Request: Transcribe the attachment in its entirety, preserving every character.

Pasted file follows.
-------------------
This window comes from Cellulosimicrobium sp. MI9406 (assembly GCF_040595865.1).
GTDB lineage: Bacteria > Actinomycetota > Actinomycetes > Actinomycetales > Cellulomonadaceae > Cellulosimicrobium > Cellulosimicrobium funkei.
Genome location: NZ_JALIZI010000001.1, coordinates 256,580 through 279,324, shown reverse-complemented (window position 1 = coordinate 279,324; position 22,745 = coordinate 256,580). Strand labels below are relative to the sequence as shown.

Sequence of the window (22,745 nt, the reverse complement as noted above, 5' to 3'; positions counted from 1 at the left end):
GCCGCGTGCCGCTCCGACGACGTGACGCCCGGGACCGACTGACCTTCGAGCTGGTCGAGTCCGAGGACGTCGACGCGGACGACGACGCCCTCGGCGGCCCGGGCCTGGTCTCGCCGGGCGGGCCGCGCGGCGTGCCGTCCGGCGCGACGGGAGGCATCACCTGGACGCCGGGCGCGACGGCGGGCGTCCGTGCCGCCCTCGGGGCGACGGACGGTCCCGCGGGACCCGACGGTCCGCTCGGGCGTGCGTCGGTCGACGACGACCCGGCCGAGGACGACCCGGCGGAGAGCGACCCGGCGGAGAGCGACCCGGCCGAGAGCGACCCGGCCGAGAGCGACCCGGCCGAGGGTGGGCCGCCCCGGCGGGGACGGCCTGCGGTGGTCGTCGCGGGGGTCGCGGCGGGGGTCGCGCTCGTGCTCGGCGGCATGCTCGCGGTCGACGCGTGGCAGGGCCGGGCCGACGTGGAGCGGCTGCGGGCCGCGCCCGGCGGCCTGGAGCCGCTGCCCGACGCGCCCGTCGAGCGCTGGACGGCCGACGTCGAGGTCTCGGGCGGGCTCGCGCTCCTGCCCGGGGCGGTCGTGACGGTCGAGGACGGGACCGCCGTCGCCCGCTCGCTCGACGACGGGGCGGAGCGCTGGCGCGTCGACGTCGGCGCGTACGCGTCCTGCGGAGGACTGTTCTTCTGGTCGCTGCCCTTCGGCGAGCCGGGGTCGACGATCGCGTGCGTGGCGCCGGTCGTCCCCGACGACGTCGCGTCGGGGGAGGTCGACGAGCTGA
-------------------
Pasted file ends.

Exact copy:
This window comes from Cellulosimicrobium sp. MI9406 (assembly GCF_040595865.1).
GTDB lineage: Bacteria > Actinomycetota > Actinomycetes > Actinomycetales > Cellulomonadaceae > Cellulosimicrobium > Cellulosimicrobium funkei.
Genome location: NZ_JALIZI010000001.1, coordinates 256,580 through 279,324, shown reverse-complemented (window position 1 = coordinate 279,324; position 22,745 = coordinate 256,580). Strand labels below are relative to the sequence as shown.

Sequence of the window (22,745 nt, the reverse complement as noted above, 5' to 3'; positions counted from 1 at the left end):
GCCGCGTGCCGCTCCGACGACGTGACGCCCGGGACCGACTGACCTTCGAGCTGGTCGAGTCCGAGGACGTCGACGCGGACGACGACGCCCTCGGCGGCCCGGGCCTGGTCTCGCCGGGCGGGCCGCGCGGCGTGCCGTCCGGCGCGACGGGAGGCATCACCTGGACGCCGGGCGCGACGGCGGGCGTCCGTGCCGCCCTCGGGGCGACGGACGGTCCCGCGGGACCCGACGGTCCGCTCGGGCGTGCGTCGGTCGACGACGACCCGGCCGAGGACGACCCGGCGGAGAGCGACCCGGCGGAGAGCGACCCGGCCGAGAGCGACCCGGCCGAGAGCGACCCGGCCGAGGGTGGGCCGCCCCGGCGGGGACGGCCTGCGGTGGTCGTCGCGGGGGTCGCGGCGGGGGTCGCGCTCGTGCTCGGCGGCATGCTCGCGGTCGACGCGTGGCAGGGCCGGGCCGACGTGGAGCGGCTGCGGGCCGCGCCCGGCGGCCTGGAGCCGCTGCCCGACGCGCCCGTCGAGCGCTGGACGGCCGACGTCGAGGTCTCGGGCGGGCTCGCGCTCCTGCCCGGGGCGGTCGTGACGGTCGAGGACGGGACCGCCGTCGCCCGCTCGCTCGACGACGGGGCGGAGCGCTGGCGCGTCGACGTCGGCGCGTACGCGTCCTGCGGAGGACTGTTCTTCTGGTCGCTGCCCTTCGGCGAGCCGGGGTCGACGATCGCGTGCGTGGCGCCGGTCGTCCCCGACGACGTCGCGTCGGGGGAGGTCGACGAGCTGA